- Watch your time carefully. If exam sections contain a suggested time limit, be guided by it. If it doesn’t, or if each question has equal value, set time limits for each section or page of questions for yourself. Write the time you intend to start each section in the exam margin.
- Make a careful time check when only one-half hour remains in the exam period. If you find yourself short of time, answer remaining questions in outline of list form. That may not be what the faculty member requested, but it’s likely to be better than omitting whole questions. If time remains, you can expand your brief answers.
- Avoid the temptation to tell all you know. Avoid wordy padding. Use the value points of each question as a guide to how extensive your answer needs to be.
- Write clearly or print. Number answers to correspond with question numbers.
- Give ‘em heck! That was Fletch Collins’ good luck wish, which has become traditional in MBC theatre. It’s my wish to you.
PLEASE REMEMBER THAT ALL EXAMINATIONS AT MARY BALDWIN COLLEGE ARE CONDUCTED
UNDER THE HONOR SYSTEM. Make a point of not creating the appearance that
your are violating the honor system! Don’t take anything except blank paper
and writing tools into a closed book exam room. Take open-book exams only
in designated rooms. Don’t discuss exams with anyone. Take closed-book take
out exams in a public place: the library, a classroom with the door open.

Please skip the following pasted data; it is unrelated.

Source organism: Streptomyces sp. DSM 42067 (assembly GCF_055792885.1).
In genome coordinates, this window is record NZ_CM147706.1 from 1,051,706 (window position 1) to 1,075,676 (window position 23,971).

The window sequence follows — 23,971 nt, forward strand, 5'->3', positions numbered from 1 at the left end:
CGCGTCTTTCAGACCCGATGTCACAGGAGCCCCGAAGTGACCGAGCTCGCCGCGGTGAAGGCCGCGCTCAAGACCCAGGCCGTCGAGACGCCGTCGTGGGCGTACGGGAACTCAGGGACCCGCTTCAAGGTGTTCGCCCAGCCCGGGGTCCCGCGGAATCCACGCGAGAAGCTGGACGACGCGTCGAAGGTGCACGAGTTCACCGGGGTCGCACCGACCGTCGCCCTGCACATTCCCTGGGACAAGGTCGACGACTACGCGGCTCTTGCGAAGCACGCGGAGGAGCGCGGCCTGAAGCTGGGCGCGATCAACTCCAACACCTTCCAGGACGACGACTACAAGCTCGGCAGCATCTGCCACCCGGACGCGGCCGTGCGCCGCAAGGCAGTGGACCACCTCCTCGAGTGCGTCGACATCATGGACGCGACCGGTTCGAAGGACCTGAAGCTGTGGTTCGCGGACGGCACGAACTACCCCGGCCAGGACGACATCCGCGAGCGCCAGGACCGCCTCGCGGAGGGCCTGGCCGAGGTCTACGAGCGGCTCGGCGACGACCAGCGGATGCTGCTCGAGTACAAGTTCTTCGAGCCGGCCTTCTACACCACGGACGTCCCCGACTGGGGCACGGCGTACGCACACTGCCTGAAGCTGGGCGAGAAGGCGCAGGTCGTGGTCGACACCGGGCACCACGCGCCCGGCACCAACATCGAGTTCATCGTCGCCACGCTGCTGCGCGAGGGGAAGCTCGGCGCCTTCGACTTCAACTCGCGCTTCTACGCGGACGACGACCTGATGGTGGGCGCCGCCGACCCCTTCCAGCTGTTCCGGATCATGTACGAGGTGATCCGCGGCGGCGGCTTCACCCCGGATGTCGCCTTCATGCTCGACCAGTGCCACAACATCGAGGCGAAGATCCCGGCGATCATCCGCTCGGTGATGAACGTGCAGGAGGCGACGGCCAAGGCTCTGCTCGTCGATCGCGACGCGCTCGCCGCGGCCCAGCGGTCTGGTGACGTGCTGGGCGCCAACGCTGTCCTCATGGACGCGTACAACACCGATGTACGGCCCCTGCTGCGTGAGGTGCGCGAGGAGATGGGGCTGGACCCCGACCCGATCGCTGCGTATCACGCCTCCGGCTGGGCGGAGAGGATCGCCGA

Doctor Ginny’s Five Point Plan for Academic Improvement
TAKE THESE STEPS TODAY:
- Be sure you understand fully why your grade is unsatisfactory now. If you aren’t sure you know why your grade is unsatisfactory, consult your professor (see below).
- Be sure you understand what problems have caused your unsatisfactory grade. Exactly what’s the trouble? Irregular attendance? Lack of time spent on the work? Lack of preparation for class? Work not turned in? Work poorly prepared? Reading undone? Reading not well understood? If you’re not sure you know what your problems is (I’m concentrating six hours or more on this work a week and I still don’t get it"), consult your professor.
- Consider the resources you can bring to your problem and other resources available on campus. The Writing Center, the Sena Center, the Library, the Counseling Center, and various departments of the Dean of Students Office provide highly-trained assistance to students who are having trouble with writing, time management, study skills, health, personal problems–just about anything.
- Make and keep an appointment with the professor in the course. Take all your course papers, tests and class notes with you. Let your professor know what you want is to succeed in the course and explain the steps you are taking to improve. Get a reality check: Is your appraisal of the problem accurate? Can the professor make any additional suggestions for improvement? Will late work or extra-credit work be accepted? What deadlines apply?
When you’ve done these four things, you’re well on your way to solving your
problem. But please come to see me and tell me what conclusions you’ve come
to, what steps you’ve taken, and what I can do to help. I’m proud to help
students like you who want to solve their problems.